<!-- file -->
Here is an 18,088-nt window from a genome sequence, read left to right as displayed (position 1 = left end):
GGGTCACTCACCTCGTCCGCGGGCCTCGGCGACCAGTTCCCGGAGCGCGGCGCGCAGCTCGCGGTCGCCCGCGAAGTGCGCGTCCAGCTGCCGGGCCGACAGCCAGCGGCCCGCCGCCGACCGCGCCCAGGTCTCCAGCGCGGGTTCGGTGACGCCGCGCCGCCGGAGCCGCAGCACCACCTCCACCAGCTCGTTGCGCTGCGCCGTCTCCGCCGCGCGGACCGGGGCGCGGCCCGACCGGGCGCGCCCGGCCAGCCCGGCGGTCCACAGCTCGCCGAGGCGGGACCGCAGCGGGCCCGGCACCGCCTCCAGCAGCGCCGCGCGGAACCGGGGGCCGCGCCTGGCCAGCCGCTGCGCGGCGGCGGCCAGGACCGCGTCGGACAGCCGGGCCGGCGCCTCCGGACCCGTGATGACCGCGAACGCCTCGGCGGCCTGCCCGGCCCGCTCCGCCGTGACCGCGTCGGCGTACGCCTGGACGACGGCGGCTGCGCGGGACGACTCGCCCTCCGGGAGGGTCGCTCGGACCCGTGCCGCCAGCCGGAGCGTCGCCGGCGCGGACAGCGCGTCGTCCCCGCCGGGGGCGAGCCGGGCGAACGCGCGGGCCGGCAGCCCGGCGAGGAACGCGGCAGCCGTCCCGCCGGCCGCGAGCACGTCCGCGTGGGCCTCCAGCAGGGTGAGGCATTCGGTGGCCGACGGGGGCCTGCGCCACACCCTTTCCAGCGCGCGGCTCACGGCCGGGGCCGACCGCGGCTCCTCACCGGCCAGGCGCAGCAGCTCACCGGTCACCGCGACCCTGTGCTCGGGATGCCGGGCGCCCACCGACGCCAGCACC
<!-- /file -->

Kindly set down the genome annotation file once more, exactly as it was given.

Here is an 18,088-nt window from a genome sequence, read left to right as displayed (position 1 = left end):
GGGTCACTCACCTCGTCCGCGGGCCTCGGCGACCAGTTCCCGGAGCGCGGCGCGCAGCTCGCGGTCGCCCGCGAAGTGCGCGTCCAGCTGCCGGGCCGACAGCCAGCGGCCCGCCGCCGACCGCGCCCAGGTCTCCAGCGCGGGTTCGGTGACGCCGCGCCGCCGGAGCCGCAGCACCACCTCCACCAGCTCGTTGCGCTGCGCCGTCTCCGCCGCGCGGACCGGGGCGCGGCCCGACCGGGCGCGCCCGGCCAGCCCGGCGGTCCACAGCTCGCCGAGGCGGGACCGCAGCGGGCCCGGCACCGCCTCCAGCAGCGCCGCGCGGAACCGGGGGCCGCGCCTGGCCAGCCGCTGCGCGGCGGCGGCCAGGACCGCGTCGGACAGCCGGGCCGGCGCCTCCGGACCCGTGATGACCGCGAACGCCTCGGCGGCCTGCCCGGCCCGCTCCGCCGTGACCGCGTCGGCGTACGCCTGGACGACGGCGGCTGCGCGGGACGACTCGCCCTCCGGGAGGGTCGCTCGGACCCGTGCCGCCAGCCGGAGCGTCGCCGGCGCGGACAGCGCGTCGTCCCCGCCGGGGGCGAGCCGGGCGAACGCGCGGGCCGGCAGCCCGGCGAGGAACGCGGCAGCCGTCCCGCCGGCCGCGAGCACGTCCGCGTGGGCCTCCAGCAGGGTGAGGCATTCGGTGGCCGACGGGGGCCTGCGCCACACCCTTTCCAGCGCGCGGCTCACGGCCGGGGCCGACCGCGGCTCCTCACCGGCCAGGCGCAGCAGCTCACCGGTCACCGCGACCCTGTGCTCGGGATGCCGGGCGCCCACCGACGCCAGCACC